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Figure 4. VEGF knockdown induces proteinuria and acute renal failure.

(A) Immunoblot shows severe albuminuria in VEGF Knockdown mice. (B) ELISA: urinary albumin/creatinine ratio in VEGF knockdown mice is 10-fold higher than in controls. (C) Creatinine clearance is 62% lower in VEGF knockdown mice than in controls. (D) Plasma creatinine significantly increases in VEGF knockdown mice. * indicates P<0.05 vs. control.

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Table 2. Blood Pressure in siVEGF mice.

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Podocyte VEGF Knockdown Decreases Fibronectin Expression

To gain insight into the observed abnormalities of the lamina densa we examined the protein expression of the main components of the GBM. Total laminin protein level and localization were similar in control and VEGF knockdown mice (Figure 5B, Figure S2). Total collagen IV and alpha1-alpha5 collagen IV were normally localized in control and VEGF knockdown mice (Figure S2 and data not shown). By contrast, fibronectin was significantly decreased in kidney lysates from VEGF knockdown mice as compared to controls (Figure 5B). Fibronectin co-localization with nephrin decreased in VEGF knockdown glomeruli (Figure 5A, Figure S3), suggesting that fibronectin was reduced in podocytes, while nephrin expression did not change by immunoblot or immunohistochemistry (Figure 5A–B). To further evaluate these in vivo findings, we examined fibronectin expression in VEGFKD cultured podocytes. Notably, podocyte VEGF knockdown significantly decreased fibronectin expression in cultured podocytes, as assessed by immunocytochemistry and immunoblot (Figure 5C–D). These data indicate that podocyte VEGF knockdown cell autonomously downregulates fibronectin expression.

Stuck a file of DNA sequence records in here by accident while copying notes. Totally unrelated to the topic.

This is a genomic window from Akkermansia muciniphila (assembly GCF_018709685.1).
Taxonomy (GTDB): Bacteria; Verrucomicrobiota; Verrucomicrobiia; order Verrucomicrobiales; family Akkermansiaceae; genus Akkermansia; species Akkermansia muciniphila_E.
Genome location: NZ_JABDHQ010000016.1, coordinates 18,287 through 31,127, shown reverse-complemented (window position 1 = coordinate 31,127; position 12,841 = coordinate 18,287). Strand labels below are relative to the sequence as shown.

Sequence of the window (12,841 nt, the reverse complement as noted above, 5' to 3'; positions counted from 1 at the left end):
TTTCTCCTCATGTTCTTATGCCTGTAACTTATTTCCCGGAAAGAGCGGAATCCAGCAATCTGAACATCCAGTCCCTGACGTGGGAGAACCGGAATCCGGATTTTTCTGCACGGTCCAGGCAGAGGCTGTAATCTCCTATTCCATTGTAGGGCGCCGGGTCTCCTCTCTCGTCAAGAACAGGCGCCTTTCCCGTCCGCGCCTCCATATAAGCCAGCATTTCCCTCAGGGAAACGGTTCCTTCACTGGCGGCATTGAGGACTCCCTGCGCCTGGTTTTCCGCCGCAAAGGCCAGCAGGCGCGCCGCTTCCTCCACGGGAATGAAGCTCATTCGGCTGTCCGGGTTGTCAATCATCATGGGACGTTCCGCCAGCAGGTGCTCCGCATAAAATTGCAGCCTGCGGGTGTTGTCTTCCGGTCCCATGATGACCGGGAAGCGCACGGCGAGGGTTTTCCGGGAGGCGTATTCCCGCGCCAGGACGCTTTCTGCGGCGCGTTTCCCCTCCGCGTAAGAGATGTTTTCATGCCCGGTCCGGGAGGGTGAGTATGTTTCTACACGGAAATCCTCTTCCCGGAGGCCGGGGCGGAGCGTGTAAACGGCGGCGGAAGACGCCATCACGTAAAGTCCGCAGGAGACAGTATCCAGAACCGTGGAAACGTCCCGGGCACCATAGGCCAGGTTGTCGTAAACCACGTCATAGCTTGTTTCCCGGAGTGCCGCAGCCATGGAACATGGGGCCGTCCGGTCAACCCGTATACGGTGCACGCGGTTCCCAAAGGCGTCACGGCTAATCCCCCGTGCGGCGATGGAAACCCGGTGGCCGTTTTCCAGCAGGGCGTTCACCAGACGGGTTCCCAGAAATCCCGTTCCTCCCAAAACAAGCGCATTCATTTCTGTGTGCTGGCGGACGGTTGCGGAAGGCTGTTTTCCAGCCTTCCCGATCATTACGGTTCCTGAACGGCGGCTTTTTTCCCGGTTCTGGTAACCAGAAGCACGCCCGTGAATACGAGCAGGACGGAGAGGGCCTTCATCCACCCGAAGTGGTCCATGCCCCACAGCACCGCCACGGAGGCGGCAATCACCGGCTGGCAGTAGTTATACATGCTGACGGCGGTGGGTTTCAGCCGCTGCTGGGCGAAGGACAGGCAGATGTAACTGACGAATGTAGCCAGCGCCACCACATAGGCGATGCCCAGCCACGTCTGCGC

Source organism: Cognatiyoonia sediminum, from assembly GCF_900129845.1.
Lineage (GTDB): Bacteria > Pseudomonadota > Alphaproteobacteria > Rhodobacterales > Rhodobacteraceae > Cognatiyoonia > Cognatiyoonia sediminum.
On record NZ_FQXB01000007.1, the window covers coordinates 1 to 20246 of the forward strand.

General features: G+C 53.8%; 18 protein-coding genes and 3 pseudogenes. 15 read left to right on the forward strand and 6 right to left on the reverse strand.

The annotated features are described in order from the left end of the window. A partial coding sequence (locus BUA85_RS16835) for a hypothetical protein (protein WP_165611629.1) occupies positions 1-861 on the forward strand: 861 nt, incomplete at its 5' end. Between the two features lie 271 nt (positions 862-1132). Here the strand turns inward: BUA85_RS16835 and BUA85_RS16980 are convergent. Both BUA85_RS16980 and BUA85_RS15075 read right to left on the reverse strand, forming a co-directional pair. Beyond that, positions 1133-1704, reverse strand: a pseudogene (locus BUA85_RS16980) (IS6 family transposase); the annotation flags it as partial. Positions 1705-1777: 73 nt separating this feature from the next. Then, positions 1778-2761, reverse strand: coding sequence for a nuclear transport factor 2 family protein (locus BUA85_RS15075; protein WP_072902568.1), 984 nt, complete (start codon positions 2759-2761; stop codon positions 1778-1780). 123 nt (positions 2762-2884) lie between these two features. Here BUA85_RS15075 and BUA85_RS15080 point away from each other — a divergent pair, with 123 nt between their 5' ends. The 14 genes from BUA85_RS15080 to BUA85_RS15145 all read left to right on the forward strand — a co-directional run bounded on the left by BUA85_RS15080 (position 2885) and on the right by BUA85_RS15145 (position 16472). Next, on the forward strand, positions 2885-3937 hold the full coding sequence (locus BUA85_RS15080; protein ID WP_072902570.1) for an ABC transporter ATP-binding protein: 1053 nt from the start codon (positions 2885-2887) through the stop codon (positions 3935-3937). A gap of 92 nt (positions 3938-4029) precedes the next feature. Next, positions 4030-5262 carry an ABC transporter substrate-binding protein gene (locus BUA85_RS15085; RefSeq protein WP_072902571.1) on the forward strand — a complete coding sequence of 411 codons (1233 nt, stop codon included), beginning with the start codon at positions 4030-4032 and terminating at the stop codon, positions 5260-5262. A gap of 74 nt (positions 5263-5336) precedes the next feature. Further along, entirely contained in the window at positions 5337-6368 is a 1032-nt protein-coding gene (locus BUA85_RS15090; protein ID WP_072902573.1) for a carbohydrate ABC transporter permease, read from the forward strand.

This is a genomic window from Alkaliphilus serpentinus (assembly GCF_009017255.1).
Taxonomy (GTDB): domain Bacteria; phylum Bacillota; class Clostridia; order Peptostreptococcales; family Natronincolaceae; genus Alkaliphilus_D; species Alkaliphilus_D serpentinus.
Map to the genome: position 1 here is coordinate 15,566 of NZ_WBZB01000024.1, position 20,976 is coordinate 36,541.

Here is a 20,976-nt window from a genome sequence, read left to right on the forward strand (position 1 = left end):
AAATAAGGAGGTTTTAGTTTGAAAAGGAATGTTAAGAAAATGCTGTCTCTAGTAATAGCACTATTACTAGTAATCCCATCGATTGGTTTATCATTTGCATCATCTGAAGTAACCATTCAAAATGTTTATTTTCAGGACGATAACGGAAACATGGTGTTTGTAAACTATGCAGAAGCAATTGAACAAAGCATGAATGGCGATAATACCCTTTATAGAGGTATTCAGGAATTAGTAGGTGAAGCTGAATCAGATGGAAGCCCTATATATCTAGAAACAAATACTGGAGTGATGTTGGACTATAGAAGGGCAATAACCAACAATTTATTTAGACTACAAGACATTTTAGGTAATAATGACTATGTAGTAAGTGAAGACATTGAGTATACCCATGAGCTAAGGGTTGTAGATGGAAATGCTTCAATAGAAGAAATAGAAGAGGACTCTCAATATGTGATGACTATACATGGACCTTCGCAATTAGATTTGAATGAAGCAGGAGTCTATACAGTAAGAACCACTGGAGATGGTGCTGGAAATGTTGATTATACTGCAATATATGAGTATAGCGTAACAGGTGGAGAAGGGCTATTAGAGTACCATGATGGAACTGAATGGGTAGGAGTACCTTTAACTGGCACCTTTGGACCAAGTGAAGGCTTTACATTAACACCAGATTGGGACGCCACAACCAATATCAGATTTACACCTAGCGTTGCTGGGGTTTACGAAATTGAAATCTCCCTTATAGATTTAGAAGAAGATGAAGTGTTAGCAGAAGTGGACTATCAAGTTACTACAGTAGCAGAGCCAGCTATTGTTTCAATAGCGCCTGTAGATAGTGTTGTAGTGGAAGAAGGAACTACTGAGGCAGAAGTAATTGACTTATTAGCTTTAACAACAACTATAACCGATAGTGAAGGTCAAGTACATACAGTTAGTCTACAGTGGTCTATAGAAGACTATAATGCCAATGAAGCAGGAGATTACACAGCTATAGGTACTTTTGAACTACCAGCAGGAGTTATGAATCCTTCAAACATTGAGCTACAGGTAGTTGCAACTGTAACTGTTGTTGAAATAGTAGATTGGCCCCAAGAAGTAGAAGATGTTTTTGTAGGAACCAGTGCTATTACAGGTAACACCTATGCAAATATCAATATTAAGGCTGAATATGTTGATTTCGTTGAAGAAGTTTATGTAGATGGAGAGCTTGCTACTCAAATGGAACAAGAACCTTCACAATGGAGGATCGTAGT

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Figure 5. VEGF knockdown downregulates fibronectin expression.

(A) IHC: VEGF knockdown glomeruli show marked decrease in immunoreactive fibronectin, while nephrin expression is unchanged. Scale bar = 20 µm (B) Representative immunoblots show decreased fibronectin in VEGF knockdown kidney lysate, whereas nephrin and laminin expression levels are similar to controls. (C) ICC: Fibronectin expression decreases in doxycycline-induced VEGFKD podocytes, while nephrin does not change. (D) Representative immunoblot shows fibronectin downregulation in induced VEGFKD podocytes, scale bars = 10 µm. In (C) and (D) bar graphs show densitometric analysis, data are expressed as mean±SEM fold change in arbitrary units as compared to controls, n≥3, * indicate P<0.05 vs. control.

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VEGF Knockdown Decreases Endothelial alphaVbeta3 Integrin

Integrin alphaVbeta3 plays an important role in angiogenesis and in hypertension-induced vascular remodeling [31]. Even though alphaVbeta3 integrin is the primary vitronectin receptor, it also binds fibronectin [31]. Podocyte VEGF knockdown in mice induced significant downregulation of alphaVbeta3 integrin, while beta1 integrin level and beta1 integrin S785 phosphorylation were not altered in kidney lysates (Figure 6A). Moreover, podocyte VEGF knockdown decreased alphaVbeta3 integrin in the glomerular endothelium, as shown by dual immunostaining, where alphaVbeta3 co-localized mostly with the endothelial marker CD31, and marginally with podocin (Figure 6B–C and Figure S4). In cultured podocytes alphaVbeta3 integrin expression level was not altered by VEGF knockdown (Figure 6D). These findings suggest that in vivo podocyte VEGF knockdown decreases alphaVbeta3 integrin non-cell autonomously in glomerular endothelial cells.

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Figure 6. Podocyte VEGF knockdown downregulates endothelial alphaVbeta3 integrin.